£8




Lindelofia anchusoides

Lindelofia anchusoides
Or L.longiflora - the naming of this plant seems very confused. Anyway, an unaccountably little grown Cynoglossum-like plant with intense azure flowers over dense clumps of leaves. Not at all coarse
Lindelofia longiflora
Hardy and easy in a sunny well-drained place
£8




Tuesday, 18 June 2019

Spiraea hayatana

Spiraea hayatana
A pleasing medium-sized species with strongly red tinged new growth and heads of white flowers tinged pink at the centre in June.
Spiraea hayatana
Like most Spiraea it is easy and hardy.
£12



Wednesday, 27 March 2019

Delphinium variegatum

Delphinium variegatum
I have a small batch of these ready to go on the nursery. Intense violet blue flowers on branching hoary pale stems. The foliage is rather good.
Delphinium variegatum
Like other West Coast Delphiniums, this is unlikely to do well under ordinary garden conditions but if you're good with Californian or South African bulbs there's no reason why this shouldn't do well for you.
Delphinium variegatum
A well drained soil in full sun is probably right - drier in summer, moister in winter. Here they've grown well in the tunnel with no special care.
I won't be sending these out in flower - way too tall and brittle
£8



Jeffersonia dubia

Jeffersonia dubia
A classic woodlander from Japan of exquisite poise and hue and one of the first plants I fell in love with. The crystalline purple flowers appear in early spring above the coppery red emerging foliage. The leaves are made up of two leaflets and are a soft matt green. Just beautiful.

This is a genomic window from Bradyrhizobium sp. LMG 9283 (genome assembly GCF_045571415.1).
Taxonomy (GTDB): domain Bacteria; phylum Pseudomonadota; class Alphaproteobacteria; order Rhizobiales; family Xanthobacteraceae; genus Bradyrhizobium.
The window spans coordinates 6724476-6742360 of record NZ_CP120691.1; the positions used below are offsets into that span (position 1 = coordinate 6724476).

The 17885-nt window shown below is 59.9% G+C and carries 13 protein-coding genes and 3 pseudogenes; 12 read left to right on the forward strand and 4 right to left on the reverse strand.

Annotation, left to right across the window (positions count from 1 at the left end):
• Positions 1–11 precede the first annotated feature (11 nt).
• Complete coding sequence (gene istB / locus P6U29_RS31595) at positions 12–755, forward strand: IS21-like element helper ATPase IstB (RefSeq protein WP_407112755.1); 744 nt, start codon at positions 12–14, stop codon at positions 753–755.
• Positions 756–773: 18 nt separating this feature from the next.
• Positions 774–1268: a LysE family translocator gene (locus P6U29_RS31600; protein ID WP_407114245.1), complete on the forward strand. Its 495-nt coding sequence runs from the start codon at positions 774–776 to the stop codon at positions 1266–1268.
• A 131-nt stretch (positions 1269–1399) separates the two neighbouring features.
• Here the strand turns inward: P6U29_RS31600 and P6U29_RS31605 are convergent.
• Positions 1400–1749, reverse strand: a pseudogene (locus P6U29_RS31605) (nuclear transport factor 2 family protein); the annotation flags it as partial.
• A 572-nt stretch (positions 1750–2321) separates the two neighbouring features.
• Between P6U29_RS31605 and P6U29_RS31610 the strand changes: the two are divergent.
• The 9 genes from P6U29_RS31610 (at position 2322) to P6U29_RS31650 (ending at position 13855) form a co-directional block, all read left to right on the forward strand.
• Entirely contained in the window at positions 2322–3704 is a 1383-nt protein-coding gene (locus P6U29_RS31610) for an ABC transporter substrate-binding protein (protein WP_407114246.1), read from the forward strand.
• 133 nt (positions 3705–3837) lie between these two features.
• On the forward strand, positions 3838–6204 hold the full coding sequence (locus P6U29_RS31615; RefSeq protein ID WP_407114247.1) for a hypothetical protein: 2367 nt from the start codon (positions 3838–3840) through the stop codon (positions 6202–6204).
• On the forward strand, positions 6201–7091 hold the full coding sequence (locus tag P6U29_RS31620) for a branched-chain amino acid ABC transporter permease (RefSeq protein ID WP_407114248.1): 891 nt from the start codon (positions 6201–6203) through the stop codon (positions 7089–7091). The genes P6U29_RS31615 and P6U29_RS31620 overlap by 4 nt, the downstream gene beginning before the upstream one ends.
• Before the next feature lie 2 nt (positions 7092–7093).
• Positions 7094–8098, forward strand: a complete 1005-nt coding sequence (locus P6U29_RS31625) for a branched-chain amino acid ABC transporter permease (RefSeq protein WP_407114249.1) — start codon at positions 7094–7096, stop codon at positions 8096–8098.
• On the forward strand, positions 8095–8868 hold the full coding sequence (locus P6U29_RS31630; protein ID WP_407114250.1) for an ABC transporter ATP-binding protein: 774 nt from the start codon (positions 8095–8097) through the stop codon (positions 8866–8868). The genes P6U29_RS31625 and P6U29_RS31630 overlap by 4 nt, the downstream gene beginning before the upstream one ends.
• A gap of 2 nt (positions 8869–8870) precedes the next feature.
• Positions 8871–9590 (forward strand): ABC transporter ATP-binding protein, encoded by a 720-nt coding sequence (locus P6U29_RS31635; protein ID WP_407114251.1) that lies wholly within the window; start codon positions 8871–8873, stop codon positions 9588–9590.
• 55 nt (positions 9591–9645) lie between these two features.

When I got the seeds I'd assumed they'd not do well here - too hot and dry in summer, but they've grown easily with almost no extra care. Best on a moist soil in shade with other small woodland plants
£6



Sunday, 24 March 2019

Ercilla volubilis

Ercilla volubilis
An unusual Chilean climber related to Phytolacca with small wavy matt evergreen leaves, and clusters of pink scented fluffy inflorescences in spring. Can be trained on a sunny wall or growing through a large shrub or as ground cover.
Ercilla volubilis
Hardy and adaptable with a bit of shelter
£16




Tuesday, 12 March 2019

Codonopsis

Rather like a climbing Fritillaria is how I'd describe these unusual herbaceous vines. The flowers have the same bell-shape and a similar green and maroon colour scheme, though without the chequering. The markings are just as interesting however.
Often recommended for woodland conditions but adaptable to a variety of rich and not too dry soils where the vine can grow up through shrubs into the light. Watch out for molluscs early on. To 6ft tall. Flowering late summer/autumn.

Codonopsis viridis ex CC 7454
Codonopsis viridis CC 7650
An exquisitely marked species - highly desirable
£8




Codonopsis lanceolata
Codonopsis lanceolata in Schefflera taiwaniana
A particularly tough easy species with substantial jade and maroon bells
Codonopsis lanceolata and Tropaeolum speciosum in Schefflera taiwaniana
£8




Codonopsis ussuriensis

Codonopsis ussuriensis
Like lanceolata but with smaller, maroon bells. Also very hardy and easy
£8



Codonopsis rotundifolia grandiflora
Not flowered yet
£8




Codonopsis subscaposa
Codonopsis subscaposa
A stunning non-climbing species. The nodding Fritillaria-like flowers are creamy but heavily veined in black and held on incredibly tall slender stems over a small cluster of leaves (and yet no staking required so far).
Codonopsis subscaposa
Hugely desirable and my new favourite. Codonopsis seem to do well here despite the hot dry summers, with very little mollusc damage once they're past the seedling stage.
£8